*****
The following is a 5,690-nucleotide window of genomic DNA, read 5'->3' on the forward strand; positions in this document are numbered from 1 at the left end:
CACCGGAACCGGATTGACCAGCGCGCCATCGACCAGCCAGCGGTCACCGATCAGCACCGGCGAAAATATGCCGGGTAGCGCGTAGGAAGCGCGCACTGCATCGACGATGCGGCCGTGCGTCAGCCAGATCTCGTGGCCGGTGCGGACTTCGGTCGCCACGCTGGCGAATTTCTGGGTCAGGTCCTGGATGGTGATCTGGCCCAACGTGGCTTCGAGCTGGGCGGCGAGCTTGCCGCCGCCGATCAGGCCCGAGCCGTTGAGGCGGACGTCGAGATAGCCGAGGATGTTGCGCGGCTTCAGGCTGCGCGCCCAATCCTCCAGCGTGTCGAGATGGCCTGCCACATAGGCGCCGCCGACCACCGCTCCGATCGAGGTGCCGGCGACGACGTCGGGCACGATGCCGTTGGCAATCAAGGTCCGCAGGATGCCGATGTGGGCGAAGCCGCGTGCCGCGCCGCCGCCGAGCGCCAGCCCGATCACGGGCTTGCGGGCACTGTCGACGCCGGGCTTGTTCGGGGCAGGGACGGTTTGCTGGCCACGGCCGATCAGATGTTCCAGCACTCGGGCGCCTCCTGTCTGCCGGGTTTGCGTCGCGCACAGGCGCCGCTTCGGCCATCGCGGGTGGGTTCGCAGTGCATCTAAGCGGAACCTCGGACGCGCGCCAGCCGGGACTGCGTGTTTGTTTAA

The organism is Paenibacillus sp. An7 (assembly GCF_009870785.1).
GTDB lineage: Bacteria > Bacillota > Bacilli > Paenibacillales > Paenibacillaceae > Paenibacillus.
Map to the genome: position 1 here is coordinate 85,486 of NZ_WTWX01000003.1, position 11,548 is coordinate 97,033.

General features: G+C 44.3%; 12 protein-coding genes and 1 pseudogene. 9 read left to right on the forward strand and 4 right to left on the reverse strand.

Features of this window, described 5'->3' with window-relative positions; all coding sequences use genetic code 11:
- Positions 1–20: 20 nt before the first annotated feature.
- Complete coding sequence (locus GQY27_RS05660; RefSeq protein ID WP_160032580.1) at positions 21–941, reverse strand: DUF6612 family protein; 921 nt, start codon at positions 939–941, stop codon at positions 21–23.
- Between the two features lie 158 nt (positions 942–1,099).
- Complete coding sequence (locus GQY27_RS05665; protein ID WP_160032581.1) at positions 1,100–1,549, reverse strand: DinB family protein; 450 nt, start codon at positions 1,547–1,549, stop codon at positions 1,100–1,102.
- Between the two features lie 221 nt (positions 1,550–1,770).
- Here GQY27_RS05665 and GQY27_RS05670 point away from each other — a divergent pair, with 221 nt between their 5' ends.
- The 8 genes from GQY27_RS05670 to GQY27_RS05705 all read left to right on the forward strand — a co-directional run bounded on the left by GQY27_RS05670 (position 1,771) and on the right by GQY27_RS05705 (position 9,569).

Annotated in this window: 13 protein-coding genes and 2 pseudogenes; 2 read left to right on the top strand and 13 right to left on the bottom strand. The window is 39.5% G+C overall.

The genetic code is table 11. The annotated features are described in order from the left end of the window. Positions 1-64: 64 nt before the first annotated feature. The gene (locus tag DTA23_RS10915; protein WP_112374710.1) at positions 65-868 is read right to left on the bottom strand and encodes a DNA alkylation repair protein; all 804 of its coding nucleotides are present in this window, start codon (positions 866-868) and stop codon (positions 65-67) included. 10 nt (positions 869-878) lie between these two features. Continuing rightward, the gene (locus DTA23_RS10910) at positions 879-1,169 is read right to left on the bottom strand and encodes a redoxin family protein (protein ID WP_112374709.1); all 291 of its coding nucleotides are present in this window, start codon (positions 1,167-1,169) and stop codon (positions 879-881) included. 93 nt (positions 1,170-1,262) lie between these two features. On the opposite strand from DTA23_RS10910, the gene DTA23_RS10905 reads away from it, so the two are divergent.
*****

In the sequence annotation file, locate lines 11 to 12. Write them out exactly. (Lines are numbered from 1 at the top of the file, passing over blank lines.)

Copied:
- Complete coding sequence (locus GQY27_RS05665; protein ID WP_160032581.1) at positions 1,100–1,549, reverse strand: DinB family protein; 450 nt, start codon at positions 1,547–1,549, stop codon at positions 1,100–1,102.
- Between the two features lie 221 nt (positions 1,550–1,770).